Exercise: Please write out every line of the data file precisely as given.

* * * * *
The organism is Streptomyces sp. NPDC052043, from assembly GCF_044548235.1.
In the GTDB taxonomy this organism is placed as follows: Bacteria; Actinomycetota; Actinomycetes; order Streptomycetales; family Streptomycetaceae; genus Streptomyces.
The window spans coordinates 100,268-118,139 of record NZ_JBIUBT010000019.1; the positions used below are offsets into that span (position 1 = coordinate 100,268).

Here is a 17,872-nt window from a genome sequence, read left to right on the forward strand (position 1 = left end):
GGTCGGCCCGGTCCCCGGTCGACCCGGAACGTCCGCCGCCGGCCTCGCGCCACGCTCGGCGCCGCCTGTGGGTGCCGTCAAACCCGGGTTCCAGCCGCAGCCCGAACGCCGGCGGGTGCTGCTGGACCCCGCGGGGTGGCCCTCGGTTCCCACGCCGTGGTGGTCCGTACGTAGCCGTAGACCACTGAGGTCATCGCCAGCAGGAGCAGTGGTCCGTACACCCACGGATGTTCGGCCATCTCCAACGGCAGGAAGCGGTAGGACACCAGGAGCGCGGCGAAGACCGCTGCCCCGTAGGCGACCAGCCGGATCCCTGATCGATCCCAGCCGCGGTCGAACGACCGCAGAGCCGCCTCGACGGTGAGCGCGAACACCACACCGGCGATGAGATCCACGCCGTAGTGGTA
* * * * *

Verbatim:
The organism is Streptomyces sp. NPDC052043, from assembly GCF_044548235.1.
In the GTDB taxonomy this organism is placed as follows: Bacteria; Actinomycetota; Actinomycetes; order Streptomycetales; family Streptomycetaceae; genus Streptomyces.
The window spans coordinates 100,268-118,139 of record NZ_JBIUBT010000019.1; the positions used below are offsets into that span (position 1 = coordinate 100,268).

Here is a 17,872-nt window from a genome sequence, read left to right on the forward strand (position 1 = left end):
GGTCGGCCCGGTCCCCGGTCGACCCGGAACGTCCGCCGCCGGCCTCGCGCCACGCTCGGCGCCGCCTGTGGGTGCCGTCAAACCCGGGTTCCAGCCGCAGCCCGAACGCCGGCGGGTGCTGCTGGACCCCGCGGGGTGGCCCTCGGTTCCCACGCCGTGGTGGTCCGTACGTAGCCGTAGACCACTGAGGTCATCGCCAGCAGGAGCAGTGGTCCGTACACCCACGGATGTTCGGCCATCTCCAACGGCAGGAAGCGGTAGGACACCAGGAGCGCGGCGAAGACCGCTGCCCCGTAGGCGACCAGCCGGATCCCTGATCGATCCCAGCCGCGGTCGAACGACCGCAGAGCCGCCTCGACGGTGAGCGCGAACACCACACCGGCGATGAGATCCACGCCGTAGTGGTA